Written by Sean Cooper
Friday, April 27th, 2018
When you're house hunting, mortgage penalties are probably the last thing on your mind — you're likely more concerned with your mortgage rate than the mortgage penalty. While the interest rate is important, it's also important to pay close attention to mortgage penalties. Although you may not have any intention of breaking your mortgage, it's better to plan ahead since mortgage penalties can end up being quite costly.
Why break your mortgage?
You probably aren't planning to break your mortgage when signing on the dotted line, but life has a way of throwing us curveballs. A mortgage is a long-term commitment. The typical mortgage term is five years. And unless you have a crystal ball, it's hard to plan for unforeseen circumstances.
Common reasons to break your mortgage include: financial hardship, divorce, relocating and taking advantage of lower mortgage rates. For example, what if you lose your job and then find a new one at lower pay? In this situation, you might not be able to comfortably afford your existing mortgage payments, so you may decide to sell your home before your mortgage term is up.
Five-year fixed rate mortgages are most popular with Canadians. Many Canadians are willing to pay a premium to know that their mortgage rate won't change for the length of their term. Even though homebuyers flock to five-year fixed rate mortgages, the average five-year mortgage only lasts three or four years. Many homebuyers don't realize how costly mortgage penalties can be. You can end up paying a four or five digit penalty for breaking your mortgage early.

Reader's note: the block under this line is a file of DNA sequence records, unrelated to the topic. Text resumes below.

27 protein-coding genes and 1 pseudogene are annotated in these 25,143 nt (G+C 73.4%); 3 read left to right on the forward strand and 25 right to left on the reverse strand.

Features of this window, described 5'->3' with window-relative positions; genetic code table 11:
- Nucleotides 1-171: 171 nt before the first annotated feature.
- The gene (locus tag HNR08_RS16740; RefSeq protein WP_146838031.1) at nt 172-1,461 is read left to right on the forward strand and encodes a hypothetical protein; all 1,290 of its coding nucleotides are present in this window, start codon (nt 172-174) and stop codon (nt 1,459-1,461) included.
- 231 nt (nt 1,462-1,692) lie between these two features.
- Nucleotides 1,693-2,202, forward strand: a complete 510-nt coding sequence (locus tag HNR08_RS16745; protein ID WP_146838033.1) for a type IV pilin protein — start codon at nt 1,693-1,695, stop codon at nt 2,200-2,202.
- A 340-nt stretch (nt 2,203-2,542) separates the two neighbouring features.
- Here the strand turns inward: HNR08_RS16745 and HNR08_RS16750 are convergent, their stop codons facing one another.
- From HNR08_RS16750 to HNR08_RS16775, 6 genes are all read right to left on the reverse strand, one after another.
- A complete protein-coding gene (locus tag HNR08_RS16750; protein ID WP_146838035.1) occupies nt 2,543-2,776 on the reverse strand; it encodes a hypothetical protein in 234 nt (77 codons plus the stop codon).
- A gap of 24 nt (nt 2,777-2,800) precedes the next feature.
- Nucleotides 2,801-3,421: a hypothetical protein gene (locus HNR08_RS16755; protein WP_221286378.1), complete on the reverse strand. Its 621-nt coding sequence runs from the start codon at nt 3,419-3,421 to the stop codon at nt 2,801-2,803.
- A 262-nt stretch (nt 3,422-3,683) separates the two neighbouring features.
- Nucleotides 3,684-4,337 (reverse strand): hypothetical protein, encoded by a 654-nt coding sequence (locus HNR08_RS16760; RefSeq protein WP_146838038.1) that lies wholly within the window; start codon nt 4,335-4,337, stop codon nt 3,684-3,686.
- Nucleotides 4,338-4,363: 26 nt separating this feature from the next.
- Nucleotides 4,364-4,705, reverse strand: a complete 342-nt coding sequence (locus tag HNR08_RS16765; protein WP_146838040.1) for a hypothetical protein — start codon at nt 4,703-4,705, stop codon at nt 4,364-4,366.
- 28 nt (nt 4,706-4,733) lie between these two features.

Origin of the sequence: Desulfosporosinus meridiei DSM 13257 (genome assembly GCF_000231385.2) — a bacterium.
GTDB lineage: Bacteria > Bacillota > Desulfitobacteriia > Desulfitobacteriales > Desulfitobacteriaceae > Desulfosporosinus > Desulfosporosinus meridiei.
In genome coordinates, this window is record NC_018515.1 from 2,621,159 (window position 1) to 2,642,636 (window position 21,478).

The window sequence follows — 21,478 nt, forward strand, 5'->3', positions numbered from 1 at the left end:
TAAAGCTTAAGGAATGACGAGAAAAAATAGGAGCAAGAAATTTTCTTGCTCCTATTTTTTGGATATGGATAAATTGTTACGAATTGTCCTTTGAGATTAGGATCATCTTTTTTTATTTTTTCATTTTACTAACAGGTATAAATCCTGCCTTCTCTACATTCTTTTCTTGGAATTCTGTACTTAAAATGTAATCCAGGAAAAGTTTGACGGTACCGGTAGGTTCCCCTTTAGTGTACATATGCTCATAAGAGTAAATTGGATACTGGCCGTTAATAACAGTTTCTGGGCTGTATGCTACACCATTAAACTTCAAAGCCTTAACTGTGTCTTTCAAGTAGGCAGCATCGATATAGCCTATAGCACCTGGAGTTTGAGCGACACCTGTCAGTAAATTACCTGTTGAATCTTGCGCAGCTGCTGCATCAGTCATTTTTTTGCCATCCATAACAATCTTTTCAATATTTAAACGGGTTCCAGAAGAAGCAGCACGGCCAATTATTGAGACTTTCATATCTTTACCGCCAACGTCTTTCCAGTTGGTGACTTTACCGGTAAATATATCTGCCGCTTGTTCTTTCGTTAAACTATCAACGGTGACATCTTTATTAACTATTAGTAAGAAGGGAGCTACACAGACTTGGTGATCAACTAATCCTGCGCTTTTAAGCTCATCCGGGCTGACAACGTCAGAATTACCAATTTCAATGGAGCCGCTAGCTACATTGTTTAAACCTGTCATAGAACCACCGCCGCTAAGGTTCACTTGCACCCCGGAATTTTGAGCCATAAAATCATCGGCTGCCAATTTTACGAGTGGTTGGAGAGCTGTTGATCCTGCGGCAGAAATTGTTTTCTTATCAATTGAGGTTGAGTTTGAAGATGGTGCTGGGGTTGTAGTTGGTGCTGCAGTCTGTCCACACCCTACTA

How do mortgage penalties work?
Mortgage penalties are different depending on whether you have a variable or fixed rate mortgage.
With a variable rate mortgage, your mortgage penalty is often simply three months interest. With a fixed rate mortgage, your penalty is usually the greater of three months interest and something called the Interest Rate Differential (or IRD for short). You could end up paying three months interest, but oftentimes you end up paying a lot more. The IRD is a formula that takes into account the money lenders potentially lose when you break your mortgage. It also considers the interest rate that would apply if they were to lend out the funds today.
While some lenders use the discount rate (the lower rate your lender offered you when you signed up) when determining the IRD, others use the posted rate (the mortgage rates lenders advertise to borrowers).
Be sure to ask your lender which rate is used, as the posted rate can prove quite costly. Some lenders even have steeper penalties like six months interest or three percent of principal.
Before signing up for a mortgage, find out if it's portable. With a portable mortgage, if you decide to move during the term of your mortgage, you can “blend and extend" your mortgage, combining your current mortgage rate with the mortgage rate available today for a new term, while avoiding the costly penalty.